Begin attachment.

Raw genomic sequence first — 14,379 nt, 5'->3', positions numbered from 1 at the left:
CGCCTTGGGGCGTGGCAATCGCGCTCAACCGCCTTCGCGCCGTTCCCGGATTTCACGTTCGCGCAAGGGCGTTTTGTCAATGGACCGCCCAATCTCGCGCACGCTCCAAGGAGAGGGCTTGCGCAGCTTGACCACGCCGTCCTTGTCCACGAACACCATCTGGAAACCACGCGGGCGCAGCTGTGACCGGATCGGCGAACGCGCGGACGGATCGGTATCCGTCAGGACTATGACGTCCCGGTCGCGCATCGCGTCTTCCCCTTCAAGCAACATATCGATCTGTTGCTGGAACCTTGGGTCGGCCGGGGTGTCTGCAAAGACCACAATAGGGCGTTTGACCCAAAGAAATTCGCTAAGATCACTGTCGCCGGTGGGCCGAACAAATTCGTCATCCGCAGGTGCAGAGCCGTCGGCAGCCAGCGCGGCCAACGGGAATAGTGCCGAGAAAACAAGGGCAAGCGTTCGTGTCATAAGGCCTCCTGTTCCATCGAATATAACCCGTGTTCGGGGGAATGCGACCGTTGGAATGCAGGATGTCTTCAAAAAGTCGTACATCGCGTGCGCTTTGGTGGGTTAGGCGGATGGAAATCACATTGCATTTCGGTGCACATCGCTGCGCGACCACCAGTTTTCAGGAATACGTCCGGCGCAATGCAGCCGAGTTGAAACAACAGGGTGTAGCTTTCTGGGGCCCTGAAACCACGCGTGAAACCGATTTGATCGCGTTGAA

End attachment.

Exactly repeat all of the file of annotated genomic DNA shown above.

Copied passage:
Raw genomic sequence first — 14,379 nt, 5'->3', positions numbered from 1 at the left:
CGCCTTGGGGCGTGGCAATCGCGCTCAACCGCCTTCGCGCCGTTCCCGGATTTCACGTTCGCGCAAGGGCGTTTTGTCAATGGACCGCCCAATCTCGCGCACGCTCCAAGGAGAGGGCTTGCGCAGCTTGACCACGCCGTCCTTGTCCACGAACACCATCTGGAAACCACGCGGGCGCAGCTGTGACCGGATCGGCGAACGCGCGGACGGATCGGTATCCGTCAGGACTATGACGTCCCGGTCGCGCATCGCGTCTTCCCCTTCAAGCAACATATCGATCTGTTGCTGGAACCTTGGGTCGGCCGGGGTGTCTGCAAAGACCACAATAGGGCGTTTGACCCAAAGAAATTCGCTAAGATCACTGTCGCCGGTGGGCCGAACAAATTCGTCATCCGCAGGTGCAGAGCCGTCGGCAGCCAGCGCGGCCAACGGGAATAGTGCCGAGAAAACAAGGGCAAGCGTTCGTGTCATAAGGCCTCCTGTTCCATCGAATATAACCCGTGTTCGGGGGAATGCGACCGTTGGAATGCAGGATGTCTTCAAAAAGTCGTACATCGCGTGCGCTTTGGTGGGTTAGGCGGATGGAAATCACATTGCATTTCGGTGCACATCGCTGCGCGACCACCAGTTTTCAGGAATACGTCCGGCGCAATGCAGCCGAGTTGAAACAACAGGGTGTAGCTTTCTGGGGCCCTGAAACCACGCGTGAAACCGATTTGATCGCGTTGAA